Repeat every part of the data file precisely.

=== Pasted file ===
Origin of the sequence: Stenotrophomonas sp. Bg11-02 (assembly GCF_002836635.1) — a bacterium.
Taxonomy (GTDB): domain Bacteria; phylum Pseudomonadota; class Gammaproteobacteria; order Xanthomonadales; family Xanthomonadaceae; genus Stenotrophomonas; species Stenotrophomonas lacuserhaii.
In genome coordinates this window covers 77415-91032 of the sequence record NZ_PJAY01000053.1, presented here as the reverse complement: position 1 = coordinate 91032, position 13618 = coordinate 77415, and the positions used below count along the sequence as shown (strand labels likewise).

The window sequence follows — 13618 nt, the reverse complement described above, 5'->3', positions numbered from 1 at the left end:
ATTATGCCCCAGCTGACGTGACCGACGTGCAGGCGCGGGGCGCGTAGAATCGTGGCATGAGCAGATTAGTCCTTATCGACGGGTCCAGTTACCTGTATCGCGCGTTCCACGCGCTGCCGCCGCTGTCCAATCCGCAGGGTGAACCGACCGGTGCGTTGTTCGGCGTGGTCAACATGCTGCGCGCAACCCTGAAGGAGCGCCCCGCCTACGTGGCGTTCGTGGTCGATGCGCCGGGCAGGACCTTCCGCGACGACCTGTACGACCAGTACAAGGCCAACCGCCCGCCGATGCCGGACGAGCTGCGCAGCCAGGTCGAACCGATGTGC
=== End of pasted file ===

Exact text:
Origin of the sequence: Stenotrophomonas sp. Bg11-02 (assembly GCF_002836635.1) — a bacterium.
Taxonomy (GTDB): domain Bacteria; phylum Pseudomonadota; class Gammaproteobacteria; order Xanthomonadales; family Xanthomonadaceae; genus Stenotrophomonas; species Stenotrophomonas lacuserhaii.
In genome coordinates this window covers 77415-91032 of the sequence record NZ_PJAY01000053.1, presented here as the reverse complement: position 1 = coordinate 91032, position 13618 = coordinate 77415, and the positions used below count along the sequence as shown (strand labels likewise).

The window sequence follows — 13618 nt, the reverse complement described above, 5'->3', positions numbered from 1 at the left end:
ATTATGCCCCAGCTGACGTGACCGACGTGCAGGCGCGGGGCGCGTAGAATCGTGGCATGAGCAGATTAGTCCTTATCGACGGGTCCAGTTACCTGTATCGCGCGTTCCACGCGCTGCCGCCGCTGTCCAATCCGCAGGGTGAACCGACCGGTGCGTTGTTCGGCGTGGTCAACATGCTGCGCGCAACCCTGAAGGAGCGCCCCGCCTACGTGGCGTTCGTGGTCGATGCGCCGGGCAGGACCTTCCGCGACGACCTGTACGACCAGTACAAGGCCAACCGCCCGCCGATGCCGGACGAGCTGCGCAGCCAGGTCGAACCGATGTGC